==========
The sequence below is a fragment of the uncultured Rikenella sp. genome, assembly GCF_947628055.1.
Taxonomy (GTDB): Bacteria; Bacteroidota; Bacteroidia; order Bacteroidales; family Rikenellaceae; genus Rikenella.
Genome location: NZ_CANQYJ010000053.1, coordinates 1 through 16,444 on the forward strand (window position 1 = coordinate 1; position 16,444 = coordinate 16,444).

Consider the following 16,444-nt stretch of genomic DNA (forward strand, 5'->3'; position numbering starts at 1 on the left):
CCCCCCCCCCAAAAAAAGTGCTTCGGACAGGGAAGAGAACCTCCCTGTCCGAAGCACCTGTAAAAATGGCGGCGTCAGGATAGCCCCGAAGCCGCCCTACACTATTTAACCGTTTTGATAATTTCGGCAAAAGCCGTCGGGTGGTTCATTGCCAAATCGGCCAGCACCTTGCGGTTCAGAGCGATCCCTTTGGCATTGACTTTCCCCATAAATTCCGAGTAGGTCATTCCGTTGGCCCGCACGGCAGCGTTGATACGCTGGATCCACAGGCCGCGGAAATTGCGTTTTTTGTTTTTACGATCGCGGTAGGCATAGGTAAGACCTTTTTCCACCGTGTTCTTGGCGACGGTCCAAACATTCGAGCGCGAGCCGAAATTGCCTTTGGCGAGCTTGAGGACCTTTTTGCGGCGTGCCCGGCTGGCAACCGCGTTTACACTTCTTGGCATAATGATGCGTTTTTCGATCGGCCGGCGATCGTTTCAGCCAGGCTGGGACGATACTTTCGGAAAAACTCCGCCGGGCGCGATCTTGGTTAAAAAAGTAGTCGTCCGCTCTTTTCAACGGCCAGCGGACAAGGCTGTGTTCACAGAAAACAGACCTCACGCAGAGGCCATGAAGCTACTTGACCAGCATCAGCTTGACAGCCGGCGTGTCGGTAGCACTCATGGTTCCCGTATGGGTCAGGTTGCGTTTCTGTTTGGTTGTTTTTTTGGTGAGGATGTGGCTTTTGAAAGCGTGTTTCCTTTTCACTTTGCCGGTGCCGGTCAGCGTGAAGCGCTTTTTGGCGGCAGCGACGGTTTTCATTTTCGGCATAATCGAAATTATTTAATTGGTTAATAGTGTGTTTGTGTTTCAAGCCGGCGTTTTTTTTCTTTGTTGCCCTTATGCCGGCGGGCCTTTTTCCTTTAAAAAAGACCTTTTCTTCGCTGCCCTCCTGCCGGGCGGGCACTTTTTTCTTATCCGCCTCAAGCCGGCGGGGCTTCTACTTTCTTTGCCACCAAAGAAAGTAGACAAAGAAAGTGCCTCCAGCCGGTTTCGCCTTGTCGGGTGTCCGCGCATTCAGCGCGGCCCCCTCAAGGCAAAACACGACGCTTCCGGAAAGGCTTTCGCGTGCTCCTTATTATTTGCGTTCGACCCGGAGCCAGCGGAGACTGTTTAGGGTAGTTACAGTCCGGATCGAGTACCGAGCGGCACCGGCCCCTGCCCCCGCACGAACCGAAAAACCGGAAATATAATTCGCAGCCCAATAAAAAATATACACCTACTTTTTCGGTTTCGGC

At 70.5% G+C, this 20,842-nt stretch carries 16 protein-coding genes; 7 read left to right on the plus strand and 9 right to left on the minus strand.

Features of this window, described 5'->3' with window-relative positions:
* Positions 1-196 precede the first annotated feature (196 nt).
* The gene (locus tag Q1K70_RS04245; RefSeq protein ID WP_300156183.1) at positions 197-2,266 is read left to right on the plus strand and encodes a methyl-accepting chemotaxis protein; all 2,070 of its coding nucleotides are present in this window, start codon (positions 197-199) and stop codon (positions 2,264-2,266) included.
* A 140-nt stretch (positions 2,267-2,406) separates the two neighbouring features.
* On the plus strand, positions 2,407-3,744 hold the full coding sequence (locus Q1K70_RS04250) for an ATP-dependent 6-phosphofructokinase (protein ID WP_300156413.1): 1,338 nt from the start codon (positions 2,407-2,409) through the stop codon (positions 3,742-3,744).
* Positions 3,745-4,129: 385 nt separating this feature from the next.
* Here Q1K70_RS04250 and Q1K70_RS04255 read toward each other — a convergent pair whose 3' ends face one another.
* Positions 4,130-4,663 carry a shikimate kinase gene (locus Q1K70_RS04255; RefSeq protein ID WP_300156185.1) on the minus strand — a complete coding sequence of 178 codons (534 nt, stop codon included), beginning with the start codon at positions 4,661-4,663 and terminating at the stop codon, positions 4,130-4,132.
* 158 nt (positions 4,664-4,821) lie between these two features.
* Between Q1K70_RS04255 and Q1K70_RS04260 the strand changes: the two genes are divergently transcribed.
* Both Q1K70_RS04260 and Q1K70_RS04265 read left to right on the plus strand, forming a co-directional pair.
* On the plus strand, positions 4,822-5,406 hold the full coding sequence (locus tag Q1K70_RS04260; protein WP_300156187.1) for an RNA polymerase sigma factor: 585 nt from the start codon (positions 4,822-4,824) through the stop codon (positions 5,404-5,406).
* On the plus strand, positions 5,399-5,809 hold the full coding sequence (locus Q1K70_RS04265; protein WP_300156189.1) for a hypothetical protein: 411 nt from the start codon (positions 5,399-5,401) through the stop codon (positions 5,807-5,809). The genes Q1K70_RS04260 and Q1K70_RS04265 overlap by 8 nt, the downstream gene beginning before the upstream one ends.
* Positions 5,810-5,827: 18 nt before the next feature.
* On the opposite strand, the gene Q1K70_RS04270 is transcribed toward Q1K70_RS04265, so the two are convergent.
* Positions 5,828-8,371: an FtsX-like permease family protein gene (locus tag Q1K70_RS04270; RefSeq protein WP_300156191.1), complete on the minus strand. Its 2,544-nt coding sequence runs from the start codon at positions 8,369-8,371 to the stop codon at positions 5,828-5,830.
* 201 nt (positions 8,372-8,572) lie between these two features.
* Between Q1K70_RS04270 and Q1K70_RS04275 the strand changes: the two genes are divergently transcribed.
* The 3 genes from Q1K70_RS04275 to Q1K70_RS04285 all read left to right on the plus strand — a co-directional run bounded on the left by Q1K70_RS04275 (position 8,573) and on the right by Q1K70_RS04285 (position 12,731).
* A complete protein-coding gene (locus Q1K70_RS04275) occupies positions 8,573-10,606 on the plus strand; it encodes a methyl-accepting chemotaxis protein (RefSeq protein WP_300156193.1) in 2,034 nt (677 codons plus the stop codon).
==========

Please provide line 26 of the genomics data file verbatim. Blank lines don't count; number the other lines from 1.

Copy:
* A complete protein-coding gene (locus Q1K70_RS04275) occupies positions 8,573-10,606 on the plus strand; it encodes a methyl-accepting chemotaxis protein (RefSeq protein WP_300156193.1) in 2,034 nt (677 codons plus the stop codon).